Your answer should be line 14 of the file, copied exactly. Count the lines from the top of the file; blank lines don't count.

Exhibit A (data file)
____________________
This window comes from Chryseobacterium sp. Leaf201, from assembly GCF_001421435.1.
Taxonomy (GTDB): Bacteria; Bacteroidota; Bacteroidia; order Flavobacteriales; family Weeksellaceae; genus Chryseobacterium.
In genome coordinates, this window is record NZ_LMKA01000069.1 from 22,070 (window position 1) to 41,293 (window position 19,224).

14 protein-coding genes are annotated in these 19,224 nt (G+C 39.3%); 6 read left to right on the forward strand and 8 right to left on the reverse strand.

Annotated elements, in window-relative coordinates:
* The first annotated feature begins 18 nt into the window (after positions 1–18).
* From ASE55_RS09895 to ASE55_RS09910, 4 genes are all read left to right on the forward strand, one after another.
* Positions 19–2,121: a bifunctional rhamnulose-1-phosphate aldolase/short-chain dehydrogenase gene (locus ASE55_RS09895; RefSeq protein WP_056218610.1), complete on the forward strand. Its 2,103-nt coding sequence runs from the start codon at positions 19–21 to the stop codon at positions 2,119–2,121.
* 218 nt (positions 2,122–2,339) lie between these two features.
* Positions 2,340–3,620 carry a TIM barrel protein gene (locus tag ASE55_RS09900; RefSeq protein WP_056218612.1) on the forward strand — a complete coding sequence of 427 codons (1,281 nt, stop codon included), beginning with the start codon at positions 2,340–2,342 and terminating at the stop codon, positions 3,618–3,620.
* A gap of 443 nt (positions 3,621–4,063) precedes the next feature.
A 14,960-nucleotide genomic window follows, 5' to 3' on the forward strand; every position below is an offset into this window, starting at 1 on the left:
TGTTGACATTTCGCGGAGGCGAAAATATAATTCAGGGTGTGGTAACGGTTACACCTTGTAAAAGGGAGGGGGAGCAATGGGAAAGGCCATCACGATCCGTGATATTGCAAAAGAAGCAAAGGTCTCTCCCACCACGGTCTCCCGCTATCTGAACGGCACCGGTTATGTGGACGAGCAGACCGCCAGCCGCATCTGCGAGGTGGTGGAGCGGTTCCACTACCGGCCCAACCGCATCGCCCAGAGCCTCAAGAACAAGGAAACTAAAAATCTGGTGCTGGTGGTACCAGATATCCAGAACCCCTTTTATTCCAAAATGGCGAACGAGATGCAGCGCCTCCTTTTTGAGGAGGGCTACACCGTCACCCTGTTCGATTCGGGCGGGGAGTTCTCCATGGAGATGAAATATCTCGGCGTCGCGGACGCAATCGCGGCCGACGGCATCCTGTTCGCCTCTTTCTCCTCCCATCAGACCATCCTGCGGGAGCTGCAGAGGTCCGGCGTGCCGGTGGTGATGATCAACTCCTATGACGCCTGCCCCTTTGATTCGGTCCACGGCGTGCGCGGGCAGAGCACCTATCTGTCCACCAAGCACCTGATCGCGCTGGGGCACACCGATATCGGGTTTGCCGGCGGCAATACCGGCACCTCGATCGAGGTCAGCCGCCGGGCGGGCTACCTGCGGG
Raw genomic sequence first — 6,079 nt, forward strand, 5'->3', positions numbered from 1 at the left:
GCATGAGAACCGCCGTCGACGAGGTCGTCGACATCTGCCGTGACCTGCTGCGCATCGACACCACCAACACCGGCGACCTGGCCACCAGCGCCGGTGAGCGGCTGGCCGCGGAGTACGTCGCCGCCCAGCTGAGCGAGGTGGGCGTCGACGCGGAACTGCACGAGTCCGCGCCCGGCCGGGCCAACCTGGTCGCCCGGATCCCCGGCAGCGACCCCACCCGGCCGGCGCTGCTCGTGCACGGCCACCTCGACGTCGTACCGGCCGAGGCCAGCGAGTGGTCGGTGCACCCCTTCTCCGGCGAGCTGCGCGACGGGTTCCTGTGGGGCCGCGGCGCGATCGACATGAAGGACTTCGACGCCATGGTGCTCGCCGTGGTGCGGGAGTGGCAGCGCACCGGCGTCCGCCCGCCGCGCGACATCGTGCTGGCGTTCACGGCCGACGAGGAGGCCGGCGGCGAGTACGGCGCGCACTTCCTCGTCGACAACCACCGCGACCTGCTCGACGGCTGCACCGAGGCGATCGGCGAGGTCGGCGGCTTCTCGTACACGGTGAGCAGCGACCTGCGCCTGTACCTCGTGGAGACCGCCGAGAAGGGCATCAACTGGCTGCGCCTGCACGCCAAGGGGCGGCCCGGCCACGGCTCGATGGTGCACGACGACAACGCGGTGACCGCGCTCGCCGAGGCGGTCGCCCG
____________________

Raw genomic sequence first — 6,079 nt, forward strand, 5'->3', positions numbered from 1 at the left: